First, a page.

Rev'd Robyn Boyd(Locum)
Rev’s Robyn’s Reflection: Calling to Mind
I’ve been rearranging a photo wall at home. This particular wall isn’t for family photos – they’re elsewhere in the house. This wall, as I’ve begun to place things and rummage through photos, has become a “Bethel” Wall - “The Lord is in this place and I didn’t know it” (remember our Genesis – Jacob reading of a couple of weeks ago?).
These are places with significant memories, and as I look back, indeed God was there all the time. There’s a photo of the small harbour rock pool at Northbridge (Sydney), where I grew up – my mother used to take us kids there all the time; I learned to swim there. That’s where we spread Mum’s ashes over the water last year. That little shark-proof pool conjures up fond memories of a good childhood – my parents may not have been church goers, but they set foundations for me to live life wholesomely, and to seek and find faith. Then there’s the ruins of Lindisfarne Priory and the haunting vaulted cellarium of Fountains Abbey (both in NE England) – there, for me, a sense of being steeped in the ancient monastic rhythms of prayer that still saturates those holy settings.
I have a hard task ahead of me as I select about three more pictures to frame and hang.
Our Psalm (105) this week starts “O give thanks to the Lord and call upon his name: tell among the peoples what things he haas done”, and continues to “call to mind” the deeds of the ancestors of faith: Abraham, Jacob and Joseph. You may know the saying, “while life is lived forward, it is understood backward”. I recognise that in this new phase of my life – retirement- I am calling to mind what has shaped me spiritually; where I have found Life. We may at times touch into where we have encountered darkness, and where it may have been a battle to follow the light. But notice how the Psalmist, in remembering the days of old, doesn’t call up Jacob the scoundrel or bemoan the dastardly deeds and events; there’s a remembering that sings praises to an ever-working God who brings us through. An ever-working God who brings together past, present and future, and makes something wonderful of it and of us.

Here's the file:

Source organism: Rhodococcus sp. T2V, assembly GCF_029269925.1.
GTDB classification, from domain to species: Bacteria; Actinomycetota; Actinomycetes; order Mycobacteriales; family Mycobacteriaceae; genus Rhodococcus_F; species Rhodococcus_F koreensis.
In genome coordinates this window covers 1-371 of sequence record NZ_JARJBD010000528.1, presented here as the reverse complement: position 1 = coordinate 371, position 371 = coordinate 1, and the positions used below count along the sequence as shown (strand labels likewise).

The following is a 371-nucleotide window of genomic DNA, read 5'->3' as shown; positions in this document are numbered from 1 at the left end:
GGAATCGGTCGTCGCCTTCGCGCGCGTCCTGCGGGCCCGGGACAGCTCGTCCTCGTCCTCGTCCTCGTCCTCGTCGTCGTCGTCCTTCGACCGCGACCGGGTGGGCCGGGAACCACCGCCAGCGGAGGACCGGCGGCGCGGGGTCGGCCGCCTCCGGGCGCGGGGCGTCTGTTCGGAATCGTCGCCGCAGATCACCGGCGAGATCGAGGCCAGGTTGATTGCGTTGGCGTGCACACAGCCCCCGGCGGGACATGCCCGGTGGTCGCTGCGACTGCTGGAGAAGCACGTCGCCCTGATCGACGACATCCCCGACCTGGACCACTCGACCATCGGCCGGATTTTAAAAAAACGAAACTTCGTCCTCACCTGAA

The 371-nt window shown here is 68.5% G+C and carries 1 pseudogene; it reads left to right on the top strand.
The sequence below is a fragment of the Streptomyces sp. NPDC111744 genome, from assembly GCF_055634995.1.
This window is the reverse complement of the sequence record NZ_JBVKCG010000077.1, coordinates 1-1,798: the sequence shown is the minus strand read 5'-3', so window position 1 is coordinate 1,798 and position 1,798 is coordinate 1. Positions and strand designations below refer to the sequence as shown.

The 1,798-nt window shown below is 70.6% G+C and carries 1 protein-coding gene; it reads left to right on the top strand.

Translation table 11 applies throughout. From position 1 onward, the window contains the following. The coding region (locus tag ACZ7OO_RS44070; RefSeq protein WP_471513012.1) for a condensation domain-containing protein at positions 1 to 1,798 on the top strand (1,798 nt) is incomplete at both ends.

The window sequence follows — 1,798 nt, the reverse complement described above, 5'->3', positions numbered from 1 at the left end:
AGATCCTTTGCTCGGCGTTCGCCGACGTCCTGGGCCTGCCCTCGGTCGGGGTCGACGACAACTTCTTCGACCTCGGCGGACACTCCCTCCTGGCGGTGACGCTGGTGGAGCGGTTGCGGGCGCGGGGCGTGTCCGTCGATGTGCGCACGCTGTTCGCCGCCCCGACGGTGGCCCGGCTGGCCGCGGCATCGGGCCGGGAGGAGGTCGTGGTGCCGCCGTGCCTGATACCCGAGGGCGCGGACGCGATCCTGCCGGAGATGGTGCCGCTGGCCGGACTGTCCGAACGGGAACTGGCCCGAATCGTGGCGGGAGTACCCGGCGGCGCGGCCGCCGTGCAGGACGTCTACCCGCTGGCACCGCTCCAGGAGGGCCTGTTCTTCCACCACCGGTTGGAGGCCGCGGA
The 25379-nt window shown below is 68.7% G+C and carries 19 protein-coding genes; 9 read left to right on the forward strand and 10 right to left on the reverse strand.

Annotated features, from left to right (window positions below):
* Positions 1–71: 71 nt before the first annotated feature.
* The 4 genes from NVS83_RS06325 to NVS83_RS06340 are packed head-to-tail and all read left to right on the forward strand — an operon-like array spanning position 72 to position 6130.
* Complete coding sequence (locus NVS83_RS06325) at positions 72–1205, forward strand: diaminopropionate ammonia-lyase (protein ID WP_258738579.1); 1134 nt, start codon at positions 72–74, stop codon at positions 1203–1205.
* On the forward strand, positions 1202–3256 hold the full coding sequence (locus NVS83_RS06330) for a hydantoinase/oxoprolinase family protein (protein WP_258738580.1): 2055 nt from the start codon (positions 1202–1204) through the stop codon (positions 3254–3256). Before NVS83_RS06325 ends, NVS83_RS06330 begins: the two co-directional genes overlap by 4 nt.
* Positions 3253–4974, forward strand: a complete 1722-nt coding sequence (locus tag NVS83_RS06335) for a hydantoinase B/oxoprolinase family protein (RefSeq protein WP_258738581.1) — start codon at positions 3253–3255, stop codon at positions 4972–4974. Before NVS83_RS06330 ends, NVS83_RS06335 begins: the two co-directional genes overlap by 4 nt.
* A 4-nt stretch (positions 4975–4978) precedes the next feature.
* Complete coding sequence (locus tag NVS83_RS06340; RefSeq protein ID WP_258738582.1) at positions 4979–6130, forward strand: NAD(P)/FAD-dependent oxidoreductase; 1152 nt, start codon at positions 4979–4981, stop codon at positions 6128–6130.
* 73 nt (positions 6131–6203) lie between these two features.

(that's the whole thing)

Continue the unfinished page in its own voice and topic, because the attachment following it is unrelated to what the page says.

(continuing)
I don’t know what other images will end up on my wall. Neither do I know what memories will be evoked as I sift through my photos. But already I know I am discovering in new ways, this God who has been present in the places of my life, unbeknown to me. I’m not afraid of stumbling across the darker places, because God was there, too, and has worked “all things together for good”. Perhaps in these confining days, you too, may be burrowing through the memories of old. Sing with the Psalmist: “Seek the Lord and his strength: O seek his face continually. Call to mind what wonders he has done.”
And the Lord be with you.